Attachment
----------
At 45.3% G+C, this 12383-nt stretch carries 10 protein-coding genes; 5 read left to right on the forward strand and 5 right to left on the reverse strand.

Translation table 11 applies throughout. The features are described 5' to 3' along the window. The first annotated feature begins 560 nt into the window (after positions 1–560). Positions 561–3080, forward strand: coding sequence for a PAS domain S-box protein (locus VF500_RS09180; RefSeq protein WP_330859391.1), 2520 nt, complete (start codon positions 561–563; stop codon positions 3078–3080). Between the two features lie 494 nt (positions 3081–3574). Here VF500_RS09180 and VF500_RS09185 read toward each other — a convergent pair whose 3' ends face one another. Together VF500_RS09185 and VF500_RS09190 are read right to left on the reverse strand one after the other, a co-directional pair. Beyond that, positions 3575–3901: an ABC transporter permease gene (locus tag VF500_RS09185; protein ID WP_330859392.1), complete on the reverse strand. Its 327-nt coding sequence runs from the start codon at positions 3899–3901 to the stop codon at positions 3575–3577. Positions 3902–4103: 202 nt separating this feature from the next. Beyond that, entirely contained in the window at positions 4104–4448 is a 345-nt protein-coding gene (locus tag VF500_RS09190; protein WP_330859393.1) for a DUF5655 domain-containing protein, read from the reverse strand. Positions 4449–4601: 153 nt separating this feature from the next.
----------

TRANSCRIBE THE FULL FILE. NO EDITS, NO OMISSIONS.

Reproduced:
At 45.3% G+C, this 12383-nt stretch carries 10 protein-coding genes; 5 read left to right on the forward strand and 5 right to left on the reverse strand.

Translation table 11 applies throughout. The features are described 5' to 3' along the window. The first annotated feature begins 560 nt into the window (after positions 1–560). Positions 561–3080, forward strand: coding sequence for a PAS domain S-box protein (locus VF500_RS09180; RefSeq protein WP_330859391.1), 2520 nt, complete (start codon positions 561–563; stop codon positions 3078–3080). Between the two features lie 494 nt (positions 3081–3574). Here VF500_RS09180 and VF500_RS09185 read toward each other — a convergent pair whose 3' ends face one another. Together VF500_RS09185 and VF500_RS09190 are read right to left on the reverse strand one after the other, a co-directional pair. Beyond that, positions 3575–3901: an ABC transporter permease gene (locus tag VF500_RS09185; protein ID WP_330859392.1), complete on the reverse strand. Its 327-nt coding sequence runs from the start codon at positions 3899–3901 to the stop codon at positions 3575–3577. Positions 3902–4103: 202 nt separating this feature from the next. Beyond that, entirely contained in the window at positions 4104–4448 is a 345-nt protein-coding gene (locus tag VF500_RS09190; protein WP_330859393.1) for a DUF5655 domain-containing protein, read from the reverse strand. Positions 4449–4601: 153 nt separating this feature from the next.